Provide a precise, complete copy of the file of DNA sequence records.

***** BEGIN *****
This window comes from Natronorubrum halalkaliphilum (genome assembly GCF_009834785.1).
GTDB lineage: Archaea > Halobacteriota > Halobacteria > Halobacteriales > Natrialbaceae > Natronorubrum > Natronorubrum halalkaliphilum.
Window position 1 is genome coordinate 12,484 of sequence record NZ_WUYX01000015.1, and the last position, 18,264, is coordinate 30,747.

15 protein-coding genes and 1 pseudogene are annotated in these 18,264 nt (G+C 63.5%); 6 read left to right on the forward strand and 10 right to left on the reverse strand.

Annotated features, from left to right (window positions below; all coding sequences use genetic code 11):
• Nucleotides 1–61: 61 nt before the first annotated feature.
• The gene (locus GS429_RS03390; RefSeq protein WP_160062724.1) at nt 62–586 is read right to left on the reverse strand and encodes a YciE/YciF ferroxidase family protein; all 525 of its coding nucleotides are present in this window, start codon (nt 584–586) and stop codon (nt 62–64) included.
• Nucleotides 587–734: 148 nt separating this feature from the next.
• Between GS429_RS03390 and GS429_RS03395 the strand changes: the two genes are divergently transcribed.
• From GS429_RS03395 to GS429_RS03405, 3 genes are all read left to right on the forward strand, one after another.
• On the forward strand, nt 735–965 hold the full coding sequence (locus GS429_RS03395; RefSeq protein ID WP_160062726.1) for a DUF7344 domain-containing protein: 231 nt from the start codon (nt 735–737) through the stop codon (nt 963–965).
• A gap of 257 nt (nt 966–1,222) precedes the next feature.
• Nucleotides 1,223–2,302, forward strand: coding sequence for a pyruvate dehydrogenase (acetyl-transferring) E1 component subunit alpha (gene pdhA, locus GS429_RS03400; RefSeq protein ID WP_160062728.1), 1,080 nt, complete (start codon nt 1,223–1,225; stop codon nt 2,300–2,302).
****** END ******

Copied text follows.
This window comes from Natronorubrum halalkaliphilum (genome assembly GCF_009834785.1).
GTDB lineage: Archaea > Halobacteriota > Halobacteria > Halobacteriales > Natrialbaceae > Natronorubrum > Natronorubrum halalkaliphilum.
Window position 1 is genome coordinate 12,484 of sequence record NZ_WUYX01000015.1, and the last position, 18,264, is coordinate 30,747.

15 protein-coding genes and 1 pseudogene are annotated in these 18,264 nt (G+C 63.5%); 6 read left to right on the forward strand and 10 right to left on the reverse strand.

Annotated features, from left to right (window positions below; all coding sequences use genetic code 11):
• Nucleotides 1–61: 61 nt before the first annotated feature.
• The gene (locus GS429_RS03390; RefSeq protein WP_160062724.1) at nt 62–586 is read right to left on the reverse strand and encodes a YciE/YciF ferroxidase family protein; all 525 of its coding nucleotides are present in this window, start codon (nt 584–586) and stop codon (nt 62–64) included.
• Nucleotides 587–734: 148 nt separating this feature from the next.
• Between GS429_RS03390 and GS429_RS03395 the strand changes: the two genes are divergently transcribed.
• From GS429_RS03395 to GS429_RS03405, 3 genes are all read left to right on the forward strand, one after another.
• On the forward strand, nt 735–965 hold the full coding sequence (locus GS429_RS03395; RefSeq protein ID WP_160062726.1) for a DUF7344 domain-containing protein: 231 nt from the start codon (nt 735–737) through the stop codon (nt 963–965).
• A gap of 257 nt (nt 966–1,222) precedes the next feature.
• Nucleotides 1,223–2,302, forward strand: coding sequence for a pyruvate dehydrogenase (acetyl-transferring) E1 component subunit alpha (gene pdhA, locus GS429_RS03400; RefSeq protein ID WP_160062728.1), 1,080 nt, complete (start codon nt 1,223–1,225; stop codon nt 2,300–2,302).